One of the strongest arguments of the agribusiness lobby is that forest restoration conflicts with agricultural production. Our results suggest that, with respect to land availability, this concern is unfounded. Of the 4.5 ± 1 Mha of RPAs slated for restoration, only 0.6 ± 0.35 Mha are currently occupied by crops, representing less than 1% of all croplands nationwide. Moreover, if restoration of the remaining LR debt (after compensation via CRAs) occurred exclusively in pasturelands unsuitable for agriculture, as few as ≈ 550,000 ha of required restoration would remain in arable lands (SM §§2.2 and 2.3 and figs. S3 to S5). Such a large-scale transition from cattle ranching to agriculture would require substantial increases in stocking densities to sustain current levels of meat production and allow for forest restoration. To this end, Brazil has created a national Low-Carbon Agriculture (ABC) program that provides ∼U.S. $ 1.5 billion in annual subsidized loans aimed at increasing agricultural productivity while reducing associated carbon emissions and supporting forest restoration (table S5).

Key to success of the FC is the Rural Environmental Registry System (SICAR), a georeferenced Web system that will enable documentation of over 5 million rural properties, improving transparency and providing a pathway to environmental compliance. SICAR could facilitate the market for CRAs and payments for ecosystem services [for example, (8)], which will be critical to offset the often-prohibitive costs of forest restoration, especially for small landowners. We estimate that elimination of the FC debt via forest restoration would sequester up to 9 ± 2 GtCO2e (SM, §2.1).

Enforcement and Private Initiatives

Effective implementation of Brazil's 2012 FC will be enormously challenging. The first crucial challenge is to convince the agribusiness sector of the potential gains from the new FC. Even though law enforcement activities have intensified in recent years, the agribusiness constituency has historically taken advantage of the government's relatively weak enforcement of environmental laws. Amnesty afforded by the new FC could lead to the perception that illegal deforesters are unlikely to be prosecuted and may even be exonerated in future law reforms. To meet this challenge, Brazil must continue to invest in its monitoring and enforcement capabilities. Satellite-based deforestation monitoring systems maintained by the National Institute for Space Research (INPE) need to be expanded to other Brazilian biomes and adapted to detect subtler land-use changes, including forest degradation and deforestation in savannahs, riparian forests, and small remnants of the Atlantic Forest.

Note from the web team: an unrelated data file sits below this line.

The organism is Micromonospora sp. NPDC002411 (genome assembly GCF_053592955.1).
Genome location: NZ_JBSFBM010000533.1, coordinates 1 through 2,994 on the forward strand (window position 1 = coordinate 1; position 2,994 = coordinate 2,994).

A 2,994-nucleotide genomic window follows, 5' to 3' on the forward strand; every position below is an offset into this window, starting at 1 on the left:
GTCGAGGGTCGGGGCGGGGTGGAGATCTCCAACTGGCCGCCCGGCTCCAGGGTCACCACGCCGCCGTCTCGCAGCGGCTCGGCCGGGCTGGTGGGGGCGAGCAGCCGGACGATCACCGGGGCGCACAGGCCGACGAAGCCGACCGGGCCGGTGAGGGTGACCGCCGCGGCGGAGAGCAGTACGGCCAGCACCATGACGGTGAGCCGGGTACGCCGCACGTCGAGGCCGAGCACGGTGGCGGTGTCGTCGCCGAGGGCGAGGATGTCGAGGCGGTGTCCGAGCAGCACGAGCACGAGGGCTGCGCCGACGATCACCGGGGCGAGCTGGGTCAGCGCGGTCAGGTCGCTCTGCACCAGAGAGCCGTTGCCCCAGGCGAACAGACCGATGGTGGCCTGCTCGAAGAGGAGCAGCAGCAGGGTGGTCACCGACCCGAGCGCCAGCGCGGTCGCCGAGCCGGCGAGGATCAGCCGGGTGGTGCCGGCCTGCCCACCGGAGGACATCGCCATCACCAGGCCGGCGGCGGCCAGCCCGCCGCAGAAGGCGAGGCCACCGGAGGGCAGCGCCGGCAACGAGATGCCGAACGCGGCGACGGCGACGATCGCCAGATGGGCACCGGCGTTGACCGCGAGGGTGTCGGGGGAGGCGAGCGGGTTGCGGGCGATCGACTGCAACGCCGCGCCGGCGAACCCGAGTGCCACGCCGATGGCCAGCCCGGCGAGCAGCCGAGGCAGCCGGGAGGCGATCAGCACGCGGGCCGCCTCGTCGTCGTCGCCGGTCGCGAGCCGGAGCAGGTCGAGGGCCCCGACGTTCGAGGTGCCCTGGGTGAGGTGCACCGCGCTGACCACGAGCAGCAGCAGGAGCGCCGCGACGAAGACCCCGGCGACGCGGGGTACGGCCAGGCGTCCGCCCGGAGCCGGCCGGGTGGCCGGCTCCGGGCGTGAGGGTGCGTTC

More important, there is a need to strengthen and integrate efforts across the myriad state and federal agencies responsible for implementing the FC, establishing clear land tenure, granting environmental licenses, and supporting agricultural production. This integrated system must be transparent and harnessed to economic incentives for conservation; otherwise, it might only exhort landowners to exercise rights to deforest (9).

Fortunately, private initiatives are aligning to assist landowners in attaining compliance. These include international certification standards, commodity roundtables, and boycotts of agricultural products grown in recently deforested or high-biodiversity areas. Increasingly, farmers and ranchers are adhering to voluntary registries that require commitments to improving social and environmental performance [for example, (10, 11)]. Both certification schemes and voluntary registries may eventually enable access to special markets that provide financial incentives to participating producers. These mechanisms are particularly important in the Cerrado, the most coveted biome for agribusiness expansion, given its 40 ± 3 Mha of environmental surplus that could be legally deforested (table S4). Moreover, conservation efforts must aim at expanding protected areas outside the Amazon. Whereas these areas cover 46% of the Brazilian Amazon, the level of protection in other major biomes (7% of the Cerrado and 2.6% of the Atlantic Forest) is well below the 17% recommended by the 10th Convention on Biological Diversity. Conservation initiatives will be vital to protect large expanses of native vegetation, particularly in the Cerrado and Caatinga, where additional protection by land-use zoning is low.

Brazil has achieved an unprecedented success in reducing deforestation in the Amazon. However, this gain is not yet secured. Recently, deforestation rates ceased to decline in the Amazon and Atlantic Forest, and surged in the Cerrado (fig. S6). Our analysis suggests that the FC will allow additional deforestation, especially in the Cerrado and Caatinga. Economic incentives for conserving forests, including the Warsaw Framework for Reducing Emissions from Deforestation and Forest Degradation as (REDD+), will be essential to help implement the FC and to enable Brazil to better reconcile environmental conservation with agricultural development.

References and Notes

  1. Federal Law 12.727, 17 October 2012; www.planalto.gov.br/ccivil_03/_Ato2011-2014/2012/Lei/L12727.htm.
  2. Project Oasis, Fundação Grupo Boticário; www.fundacaogrupoboticario.org.br/en/what%20we%20do/oasis/pages/default.aspx.
  3. Aliança da Terra, aliancadaterra.org.br.
  4. Round Table on Responsible Soy Association, responsiblesoy.org.
  5. Acknowledgments: See the supplementary materials for funding services and acknowledgments.